In addition to presenting a poster, we were also assigned two sessions to participate in, which were chosen given our research interests. The first session I was assigned was the scholarly link exchange working group, about the link between data and publications, and providing an infrastructure (scholix) that can connect datasets with the academic publications. By connecting these, it is hoped that this will increase the discoverability and reuse of datasets, and allow greater exploitation of the data. However, sharing data, comes with its own problems, for example, what metadata should be included in the exchange (which brings its own questions about the licencing metadata), how can we increase data citation awareness, and how can we incentivise scholars to make their data open source. The complexity of the problem seemed daunting, yet the team working on scholix appears to have developed a well-thought out, sustainable system that isn’t burdened with additional complexity to the consumer. Although there were some questions about replication datasets and the complexity of the data type that could be stored, the scholix system has been laid out to provide the infrastructure for additional services to be added too. With scholix being nearly operational, it is now time for the group to think how to market it people so its incorporation into the data community is successful. This session appeared to be very successful and makes for an incredibly useful tool, that should benefit both data providers and consumers alike.
The second assigned session was the array database assessment working group. Array databases provide an easier way to store and query large datasets such as space sensor data, geospatial data, statistical data and health data. In a world where Big Data is increasingly used, access to array databases can allow an effective way to manage data. For database managers, several questions need to be considered when storing data, such as, what data is necessary, what is the data being used for, where is it being used and what interfaces can be supported, and will the array databases be coupled with the appropriate metadata. For me personally, who has only ever consumed the data from databases, I hadn’t considered that there were so many different points to consider for storing data. As a newcomer to the group, it was interesting to see how when working through the more complex technical issues, nearly everyone in the room contributed, and even if a solution was not immediately found, the group considered ways to tackle the problem.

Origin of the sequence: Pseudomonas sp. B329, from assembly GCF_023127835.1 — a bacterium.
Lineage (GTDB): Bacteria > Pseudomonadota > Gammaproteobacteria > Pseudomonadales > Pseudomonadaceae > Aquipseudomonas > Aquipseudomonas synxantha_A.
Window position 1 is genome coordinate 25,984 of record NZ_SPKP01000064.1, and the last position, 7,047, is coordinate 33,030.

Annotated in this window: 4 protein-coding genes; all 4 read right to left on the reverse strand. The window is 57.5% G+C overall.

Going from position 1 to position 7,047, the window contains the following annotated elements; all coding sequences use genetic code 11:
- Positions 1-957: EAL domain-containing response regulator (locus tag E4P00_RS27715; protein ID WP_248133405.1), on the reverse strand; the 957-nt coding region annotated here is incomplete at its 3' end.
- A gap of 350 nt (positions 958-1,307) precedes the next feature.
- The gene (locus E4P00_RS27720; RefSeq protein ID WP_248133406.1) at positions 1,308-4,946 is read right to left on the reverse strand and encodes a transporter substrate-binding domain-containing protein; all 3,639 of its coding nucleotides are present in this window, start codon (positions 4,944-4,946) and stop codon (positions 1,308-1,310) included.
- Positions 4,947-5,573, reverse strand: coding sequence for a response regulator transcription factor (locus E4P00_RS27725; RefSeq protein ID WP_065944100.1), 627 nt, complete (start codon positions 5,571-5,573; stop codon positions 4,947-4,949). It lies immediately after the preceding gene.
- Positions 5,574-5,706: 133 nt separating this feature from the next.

In addition to these sessions, I also attended the geospatial interest group, the mapping the landscape interest group, metadata standards group and data rescue group sessions, all of which were completely different, however the common take-away from every session was that collaboration means better science.The RDA’s work is vital and it is essential that other associations, commissions and educational institutes use the recommendations given by the RDA. From my perspective, I believe that if more people within the scientific community knew about the work the RDA did, then they would not only undertake the recommendations given, but hopefully contribute. I am grateful to the RDA for allowing me to have the opportunity to come to this meeting and meet people who are truly passionate about data, and that really are fuelling the second renaissance.